6463.0 - Analytical Living Cost Indexes for Selected Australian Household Types, Dec 2010 Quality Declaration
ARCHIVED ISSUE Released at 11:30 AM (CANBERRA TIME) 14/02/2011
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OUTCOME OF THE 16TH SERIES CPI REVIEW
The ABS recently completed an extensive review of its CPI and has announced changes including the continued quarterly publication of the outlays based Analytical Living Cost Indexes (ALCIs). The weighting pattern used in the ALCIs will be updated from the September quarter 2011. For more details about changes to the ALCIs and the CPI, please refer to Information Paper: Outcome of the 16th Series Australian Consumer Price Index Review (cat. no. 6469.0), or www.abs.gov.au.
IMPACT OF THE FLOODS
Flooding in Queensland began in late December 2010. It is expected that the first significant economic impact of this and floods in other states will be reflected in the March quarter 2011 release of this publication.
Price collection for the December quarter 2010 was not affected by the floods.
Any discrepancies between totals and sums of components in this publication are due to rounding.
CPI DATA RE-REFERENCED TO JUNE QUARTER 1998 = 100.0
For ease of comparison, the index reference period for the CPI data used throughout this publication has been re-referenced to June quarter 1998 = 100.0. All index numbers and percentage changes shown are calculated on this basis. This may lead to some minor differences from the figures published in Consumer Price Index, Australia (cat. no. 6401.0).
For further information about these and related statistics, contact the National Information and Referral Service on 1300 135 070.
THE ANALYTICAL LIVING COST INDEX
The Analytical Living Cost Indexes (ALCIs) for Selected Australian Household Types have been designed to answer the question:
'By how much would after tax money incomes need to change to allow households to purchase the same quantity of consumer goods and services that they purchased in the base period?'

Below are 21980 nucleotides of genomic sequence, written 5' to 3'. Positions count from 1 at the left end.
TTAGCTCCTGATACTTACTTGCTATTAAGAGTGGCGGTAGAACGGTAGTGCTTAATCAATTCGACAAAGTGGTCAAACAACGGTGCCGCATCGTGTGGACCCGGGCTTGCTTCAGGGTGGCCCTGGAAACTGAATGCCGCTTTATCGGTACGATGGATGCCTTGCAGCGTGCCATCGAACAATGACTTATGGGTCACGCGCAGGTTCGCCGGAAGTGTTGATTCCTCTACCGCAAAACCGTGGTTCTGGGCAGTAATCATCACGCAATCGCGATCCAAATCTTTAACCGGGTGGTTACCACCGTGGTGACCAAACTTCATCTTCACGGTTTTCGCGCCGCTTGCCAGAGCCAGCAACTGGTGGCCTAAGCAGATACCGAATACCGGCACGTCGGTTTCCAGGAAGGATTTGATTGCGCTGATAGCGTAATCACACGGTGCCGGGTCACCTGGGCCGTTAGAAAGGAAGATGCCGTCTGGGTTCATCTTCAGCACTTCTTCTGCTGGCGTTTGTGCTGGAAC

In the December quarter 2010, changes in living costs ranged from a low of 0.5% (self funded retiree households) to a high of 0.7% (age pensioner households and other government transfer recipient households), while employee households rose by 0.6%. The Consumer Price Index (CPI) rose by 0.4% over the same period.
Since the series began in June quarter 1998, changes in living costs for each household type have historically tracked closely to the CPI. The living costs of other government transfer recipient households showed the highest increase of 50.3% followed by age pensioner households which increased 48.4% and employee households which increased by 48.0%, slightly higher than the 43.8% increase in the CPI. The living costs of self-funded retiree households increased by 43.6%.
These differences have come about for a number of reasons. The inclusion of mortgage interest and consumer credit charges in the analytical living cost indexes has a significant impact for employee and other government transfer recipient households. The inclusion of mortgage interest and consumer credit charges and the different treatments of housing and insurance in the ALCIs result in variations between the ALCIs and the CPI series. The expenditure patterns of those households measured by the ALCIs differ from those of the overall household sector covered by the CPI. This also contributes to differences in the percentage changes.
For a discussion of the relationship between the ALCIs and CPI, see the Explanatory Notes.
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